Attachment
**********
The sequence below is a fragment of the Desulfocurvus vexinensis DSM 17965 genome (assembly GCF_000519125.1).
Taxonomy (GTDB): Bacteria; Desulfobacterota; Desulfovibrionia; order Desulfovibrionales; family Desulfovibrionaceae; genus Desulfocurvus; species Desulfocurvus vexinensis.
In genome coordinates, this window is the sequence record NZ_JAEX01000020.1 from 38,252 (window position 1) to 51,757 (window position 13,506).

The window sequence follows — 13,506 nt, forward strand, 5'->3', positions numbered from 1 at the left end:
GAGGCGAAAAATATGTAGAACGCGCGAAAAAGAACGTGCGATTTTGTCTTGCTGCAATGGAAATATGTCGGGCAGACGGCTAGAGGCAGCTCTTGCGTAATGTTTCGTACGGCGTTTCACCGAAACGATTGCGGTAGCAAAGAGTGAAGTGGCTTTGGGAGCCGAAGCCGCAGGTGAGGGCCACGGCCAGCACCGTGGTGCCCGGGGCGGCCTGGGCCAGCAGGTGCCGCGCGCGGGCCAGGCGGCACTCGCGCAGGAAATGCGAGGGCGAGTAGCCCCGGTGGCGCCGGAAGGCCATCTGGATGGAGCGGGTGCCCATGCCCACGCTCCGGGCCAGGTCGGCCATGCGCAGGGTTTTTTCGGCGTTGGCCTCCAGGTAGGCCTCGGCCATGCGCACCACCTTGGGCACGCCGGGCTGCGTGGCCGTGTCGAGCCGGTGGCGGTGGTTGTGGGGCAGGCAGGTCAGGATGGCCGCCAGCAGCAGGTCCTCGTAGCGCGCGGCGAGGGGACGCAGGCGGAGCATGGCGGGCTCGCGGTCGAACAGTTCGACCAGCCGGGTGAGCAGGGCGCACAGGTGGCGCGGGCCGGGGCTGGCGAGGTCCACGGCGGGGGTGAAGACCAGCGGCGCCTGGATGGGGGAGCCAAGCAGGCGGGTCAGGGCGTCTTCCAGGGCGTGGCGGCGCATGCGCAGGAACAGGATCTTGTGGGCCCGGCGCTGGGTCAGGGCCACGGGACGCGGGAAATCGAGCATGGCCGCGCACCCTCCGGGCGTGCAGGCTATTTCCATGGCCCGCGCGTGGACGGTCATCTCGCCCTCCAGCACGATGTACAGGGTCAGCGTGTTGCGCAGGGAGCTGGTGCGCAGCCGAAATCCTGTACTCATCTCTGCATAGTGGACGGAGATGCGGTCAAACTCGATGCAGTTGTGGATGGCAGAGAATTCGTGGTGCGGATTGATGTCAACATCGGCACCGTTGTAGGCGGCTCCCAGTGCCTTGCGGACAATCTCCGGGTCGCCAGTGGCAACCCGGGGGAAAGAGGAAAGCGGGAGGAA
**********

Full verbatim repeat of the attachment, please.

The sequence below is a fragment of the Desulfocurvus vexinensis DSM 17965 genome (assembly GCF_000519125.1).
Taxonomy (GTDB): Bacteria; Desulfobacterota; Desulfovibrionia; order Desulfovibrionales; family Desulfovibrionaceae; genus Desulfocurvus; species Desulfocurvus vexinensis.
In genome coordinates, this window is the sequence record NZ_JAEX01000020.1 from 38,252 (window position 1) to 51,757 (window position 13,506).

The window sequence follows — 13,506 nt, forward strand, 5'->3', positions numbered from 1 at the left end:
GAGGCGAAAAATATGTAGAACGCGCGAAAAAGAACGTGCGATTTTGTCTTGCTGCAATGGAAATATGTCGGGCAGACGGCTAGAGGCAGCTCTTGCGTAATGTTTCGTACGGCGTTTCACCGAAACGATTGCGGTAGCAAAGAGTGAAGTGGCTTTGGGAGCCGAAGCCGCAGGTGAGGGCCACGGCCAGCACCGTGGTGCCCGGGGCGGCCTGGGCCAGCAGGTGCCGCGCGCGGGCCAGGCGGCACTCGCGCAGGAAATGCGAGGGCGAGTAGCCCCGGTGGCGCCGGAAGGCCATCTGGATGGAGCGGGTGCCCATGCCCACGCTCCGGGCCAGGTCGGCCATGCGCAGGGTTTTTTCGGCGTTGGCCTCCAGGTAGGCCTCGGCCATGCGCACCACCTTGGGCACGCCGGGCTGCGTGGCCGTGTCGAGCCGGTGGCGGTGGTTGTGGGGCAGGCAGGTCAGGATGGCCGCCAGCAGCAGGTCCTCGTAGCGCGCGGCGAGGGGACGCAGGCGGAGCATGGCGGGCTCGCGGTCGAACAGTTCGACCAGCCGGGTGAGCAGGGCGCACAGGTGGCGCGGGCCGGGGCTGGCGAGGTCCACGGCGGGGGTGAAGACCAGCGGCGCCTGGATGGGGGAGCCAAGCAGGCGGGTCAGGGCGTCTTCCAGGGCGTGGCGGCGCATGCGCAGGAACAGGATCTTGTGGGCCCGGCGCTGGGTCAGGGCCACGGGACGCGGGAAATCGAGCATGGCCGCGCACCCTCCGGGCGTGCAGGCTATTTCCATGGCCCGCGCGTGGACGGTCATCTCGCCCTCCAGCACGATGTACAGGGTCAGCGTGTTGCGCAGGGAGCTGGTGCGCAGCCGAAATCCTGTACTCATCTCTGCATAGTGGACGGAGATGCGGTCAAACTCGATGCAGTTGTGGATGGCAGAGAATTCGTGGTGCGGATTGATGTCAACATCGGCACCGTTGTAGGCGGCTCCCAGTGCCTTGCGGACAATCTCCGGGTCGCCAGTGGCAACCCGGGGGAAAGAGGAAAGCGGGAGGAA